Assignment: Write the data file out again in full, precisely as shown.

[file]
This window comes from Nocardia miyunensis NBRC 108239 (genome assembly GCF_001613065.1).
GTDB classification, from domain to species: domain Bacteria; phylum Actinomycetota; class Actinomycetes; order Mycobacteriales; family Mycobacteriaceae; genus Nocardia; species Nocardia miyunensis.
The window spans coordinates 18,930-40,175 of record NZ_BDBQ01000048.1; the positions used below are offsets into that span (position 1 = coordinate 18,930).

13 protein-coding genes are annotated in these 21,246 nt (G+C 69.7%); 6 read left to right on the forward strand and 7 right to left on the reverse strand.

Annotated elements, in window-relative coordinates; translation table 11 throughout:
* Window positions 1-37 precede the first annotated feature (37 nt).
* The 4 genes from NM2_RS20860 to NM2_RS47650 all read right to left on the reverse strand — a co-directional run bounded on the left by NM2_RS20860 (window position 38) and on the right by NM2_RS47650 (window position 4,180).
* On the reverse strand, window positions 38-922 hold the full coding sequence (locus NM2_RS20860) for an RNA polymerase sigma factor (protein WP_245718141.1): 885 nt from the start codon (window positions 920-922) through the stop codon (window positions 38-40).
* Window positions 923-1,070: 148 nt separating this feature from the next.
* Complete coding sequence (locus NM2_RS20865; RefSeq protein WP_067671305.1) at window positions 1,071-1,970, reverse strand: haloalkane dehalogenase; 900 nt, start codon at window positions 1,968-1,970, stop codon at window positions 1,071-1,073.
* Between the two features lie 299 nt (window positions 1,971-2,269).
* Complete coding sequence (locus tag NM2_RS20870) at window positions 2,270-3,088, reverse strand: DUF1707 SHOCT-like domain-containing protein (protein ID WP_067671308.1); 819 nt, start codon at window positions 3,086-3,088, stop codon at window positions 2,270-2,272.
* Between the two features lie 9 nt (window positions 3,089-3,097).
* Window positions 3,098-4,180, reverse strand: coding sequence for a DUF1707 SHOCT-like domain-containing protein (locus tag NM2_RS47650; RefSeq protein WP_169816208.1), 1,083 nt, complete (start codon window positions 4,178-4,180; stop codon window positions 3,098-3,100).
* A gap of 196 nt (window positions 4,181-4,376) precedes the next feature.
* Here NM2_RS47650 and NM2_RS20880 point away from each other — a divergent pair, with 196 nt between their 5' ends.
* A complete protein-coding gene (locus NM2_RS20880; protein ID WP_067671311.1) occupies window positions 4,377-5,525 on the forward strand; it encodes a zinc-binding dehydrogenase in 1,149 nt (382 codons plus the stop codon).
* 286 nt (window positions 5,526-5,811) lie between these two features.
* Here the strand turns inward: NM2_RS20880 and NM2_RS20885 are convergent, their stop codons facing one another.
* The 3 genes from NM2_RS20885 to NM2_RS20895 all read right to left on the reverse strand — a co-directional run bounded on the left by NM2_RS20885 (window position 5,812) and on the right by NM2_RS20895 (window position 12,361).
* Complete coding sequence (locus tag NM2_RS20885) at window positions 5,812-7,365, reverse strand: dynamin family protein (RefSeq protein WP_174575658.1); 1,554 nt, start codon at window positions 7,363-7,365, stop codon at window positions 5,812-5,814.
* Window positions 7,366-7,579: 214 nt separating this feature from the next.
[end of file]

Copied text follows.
This window comes from Nocardia miyunensis NBRC 108239 (genome assembly GCF_001613065.1).
GTDB classification, from domain to species: domain Bacteria; phylum Actinomycetota; class Actinomycetes; order Mycobacteriales; family Mycobacteriaceae; genus Nocardia; species Nocardia miyunensis.
The window spans coordinates 18,930-40,175 of record NZ_BDBQ01000048.1; the positions used below are offsets into that span (position 1 = coordinate 18,930).

13 protein-coding genes are annotated in these 21,246 nt (G+C 69.7%); 6 read left to right on the forward strand and 7 right to left on the reverse strand.

Annotated elements, in window-relative coordinates; translation table 11 throughout:
* Window positions 1-37 precede the first annotated feature (37 nt).
* The 4 genes from NM2_RS20860 to NM2_RS47650 all read right to left on the reverse strand — a co-directional run bounded on the left by NM2_RS20860 (window position 38) and on the right by NM2_RS47650 (window position 4,180).
* On the reverse strand, window positions 38-922 hold the full coding sequence (locus NM2_RS20860) for an RNA polymerase sigma factor (protein WP_245718141.1): 885 nt from the start codon (window positions 920-922) through the stop codon (window positions 38-40).
* Window positions 923-1,070: 148 nt separating this feature from the next.
* Complete coding sequence (locus NM2_RS20865; RefSeq protein WP_067671305.1) at window positions 1,071-1,970, reverse strand: haloalkane dehalogenase; 900 nt, start codon at window positions 1,968-1,970, stop codon at window positions 1,071-1,073.
* Between the two features lie 299 nt (window positions 1,971-2,269).
* Complete coding sequence (locus tag NM2_RS20870) at window positions 2,270-3,088, reverse strand: DUF1707 SHOCT-like domain-containing protein (protein ID WP_067671308.1); 819 nt, start codon at window positions 3,086-3,088, stop codon at window positions 2,270-2,272.
* Between the two features lie 9 nt (window positions 3,089-3,097).
* Window positions 3,098-4,180, reverse strand: coding sequence for a DUF1707 SHOCT-like domain-containing protein (locus tag NM2_RS47650; RefSeq protein WP_169816208.1), 1,083 nt, complete (start codon window positions 4,178-4,180; stop codon window positions 3,098-3,100).
* A gap of 196 nt (window positions 4,181-4,376) precedes the next feature.
* Here NM2_RS47650 and NM2_RS20880 point away from each other — a divergent pair, with 196 nt between their 5' ends.
* A complete protein-coding gene (locus NM2_RS20880; protein ID WP_067671311.1) occupies window positions 4,377-5,525 on the forward strand; it encodes a zinc-binding dehydrogenase in 1,149 nt (382 codons plus the stop codon).
* 286 nt (window positions 5,526-5,811) lie between these two features.
* Here the strand turns inward: NM2_RS20880 and NM2_RS20885 are convergent, their stop codons facing one another.
* The 3 genes from NM2_RS20885 to NM2_RS20895 all read right to left on the reverse strand — a co-directional run bounded on the left by NM2_RS20885 (window position 5,812) and on the right by NM2_RS20895 (window position 12,361).
* Complete coding sequence (locus tag NM2_RS20885) at window positions 5,812-7,365, reverse strand: dynamin family protein (RefSeq protein WP_174575658.1); 1,554 nt, start codon at window positions 7,363-7,365, stop codon at window positions 5,812-5,814.
* Window positions 7,366-7,579: 214 nt separating this feature from the next.